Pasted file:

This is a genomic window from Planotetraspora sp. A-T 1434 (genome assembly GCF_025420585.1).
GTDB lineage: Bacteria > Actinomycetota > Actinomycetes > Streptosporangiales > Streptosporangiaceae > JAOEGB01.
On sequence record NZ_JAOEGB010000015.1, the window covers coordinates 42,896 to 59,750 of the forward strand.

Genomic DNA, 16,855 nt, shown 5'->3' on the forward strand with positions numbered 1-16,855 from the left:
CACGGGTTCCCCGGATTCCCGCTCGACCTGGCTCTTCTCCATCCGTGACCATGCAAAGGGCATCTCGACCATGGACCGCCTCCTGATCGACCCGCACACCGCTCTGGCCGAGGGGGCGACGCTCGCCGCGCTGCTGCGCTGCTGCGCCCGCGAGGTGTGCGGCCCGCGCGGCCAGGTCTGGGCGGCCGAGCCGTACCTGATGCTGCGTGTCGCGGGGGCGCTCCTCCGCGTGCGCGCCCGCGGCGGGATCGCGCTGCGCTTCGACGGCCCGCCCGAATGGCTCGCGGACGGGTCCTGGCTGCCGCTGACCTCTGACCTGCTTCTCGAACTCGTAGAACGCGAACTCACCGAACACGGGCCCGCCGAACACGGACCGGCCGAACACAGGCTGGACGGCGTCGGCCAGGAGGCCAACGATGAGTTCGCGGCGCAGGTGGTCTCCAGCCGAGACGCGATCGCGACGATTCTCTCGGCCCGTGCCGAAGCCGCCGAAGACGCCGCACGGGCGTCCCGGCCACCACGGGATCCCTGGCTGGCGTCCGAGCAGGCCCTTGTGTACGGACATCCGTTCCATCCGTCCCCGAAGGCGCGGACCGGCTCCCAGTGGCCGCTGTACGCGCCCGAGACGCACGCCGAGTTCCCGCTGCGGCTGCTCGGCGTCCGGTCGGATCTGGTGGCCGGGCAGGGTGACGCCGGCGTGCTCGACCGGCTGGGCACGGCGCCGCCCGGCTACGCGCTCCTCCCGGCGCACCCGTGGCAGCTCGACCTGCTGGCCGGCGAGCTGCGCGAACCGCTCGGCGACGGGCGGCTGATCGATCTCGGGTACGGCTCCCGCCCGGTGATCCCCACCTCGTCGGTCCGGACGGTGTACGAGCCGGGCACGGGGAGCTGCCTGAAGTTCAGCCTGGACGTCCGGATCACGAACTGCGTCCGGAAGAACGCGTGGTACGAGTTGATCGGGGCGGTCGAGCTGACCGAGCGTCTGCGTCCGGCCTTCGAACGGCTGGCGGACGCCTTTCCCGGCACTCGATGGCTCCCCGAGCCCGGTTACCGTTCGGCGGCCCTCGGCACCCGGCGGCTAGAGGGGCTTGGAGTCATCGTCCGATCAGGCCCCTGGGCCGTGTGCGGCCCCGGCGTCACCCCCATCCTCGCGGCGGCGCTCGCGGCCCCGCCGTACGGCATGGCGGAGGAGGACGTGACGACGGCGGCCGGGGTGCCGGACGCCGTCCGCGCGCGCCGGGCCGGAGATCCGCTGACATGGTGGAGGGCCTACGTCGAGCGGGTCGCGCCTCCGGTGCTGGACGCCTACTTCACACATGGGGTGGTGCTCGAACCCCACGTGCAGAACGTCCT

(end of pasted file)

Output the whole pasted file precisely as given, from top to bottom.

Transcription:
This is a genomic window from Planotetraspora sp. A-T 1434 (genome assembly GCF_025420585.1).
GTDB lineage: Bacteria > Actinomycetota > Actinomycetes > Streptosporangiales > Streptosporangiaceae > JAOEGB01.
On sequence record NZ_JAOEGB010000015.1, the window covers coordinates 42,896 to 59,750 of the forward strand.

Genomic DNA, 16,855 nt, shown 5'->3' on the forward strand with positions numbered 1-16,855 from the left:
CACGGGTTCCCCGGATTCCCGCTCGACCTGGCTCTTCTCCATCCGTGACCATGCAAAGGGCATCTCGACCATGGACCGCCTCCTGATCGACCCGCACACCGCTCTGGCCGAGGGGGCGACGCTCGCCGCGCTGCTGCGCTGCTGCGCCCGCGAGGTGTGCGGCCCGCGCGGCCAGGTCTGGGCGGCCGAGCCGTACCTGATGCTGCGTGTCGCGGGGGCGCTCCTCCGCGTGCGCGCCCGCGGCGGGATCGCGCTGCGCTTCGACGGCCCGCCCGAATGGCTCGCGGACGGGTCCTGGCTGCCGCTGACCTCTGACCTGCTTCTCGAACTCGTAGAACGCGAACTCACCGAACACGGGCCCGCCGAACACGGACCGGCCGAACACAGGCTGGACGGCGTCGGCCAGGAGGCCAACGATGAGTTCGCGGCGCAGGTGGTCTCCAGCCGAGACGCGATCGCGACGATTCTCTCGGCCCGTGCCGAAGCCGCCGAAGACGCCGCACGGGCGTCCCGGCCACCACGGGATCCCTGGCTGGCGTCCGAGCAGGCCCTTGTGTACGGACATCCGTTCCATCCGTCCCCGAAGGCGCGGACCGGCTCCCAGTGGCCGCTGTACGCGCCCGAGACGCACGCCGAGTTCCCGCTGCGGCTGCTCGGCGTCCGGTCGGATCTGGTGGCCGGGCAGGGTGACGCCGGCGTGCTCGACCGGCTGGGCACGGCGCCGCCCGGCTACGCGCTCCTCCCGGCGCACCCGTGGCAGCTCGACCTGCTGGCCGGCGAGCTGCGCGAACCGCTCGGCGACGGGCGGCTGATCGATCTCGGGTACGGCTCCCGCCCGGTGATCCCCACCTCGTCGGTCCGGACGGTGTACGAGCCGGGCACGGGGAGCTGCCTGAAGTTCAGCCTGGACGTCCGGATCACGAACTGCGTCCGGAAGAACGCGTGGTACGAGTTGATCGGGGCGGTCGAGCTGACCGAGCGTCTGCGTCCGGCCTTCGAACGGCTGGCGGACGCCTTTCCCGGCACTCGATGGCTCCCCGAGCCCGGTTACCGTTCGGCGGCCCTCGGCACCCGGCGGCTAGAGGGGCTTGGAGTCATCGTCCGATCAGGCCCCTGGGCCGTGTGCGGCCCCGGCGTCACCCCCATCCTCGCGGCGGCGCTCGCGGCCCCGCCGTACGGCATGGCGGAGGAGGACGTGACGACGGCGGCCGGGGTGCCGGACGCCGTCCGCGCGCGCCGGGCCGGAGATCCGCTGACATGGTGGAGGGCCTACGTCGAGCGGGTCGCGCCTCCGGTGCTGGACGCCTACTTCACACATGGGGTGGTGCTCGAACCCCACGTGCAGAACGTCCT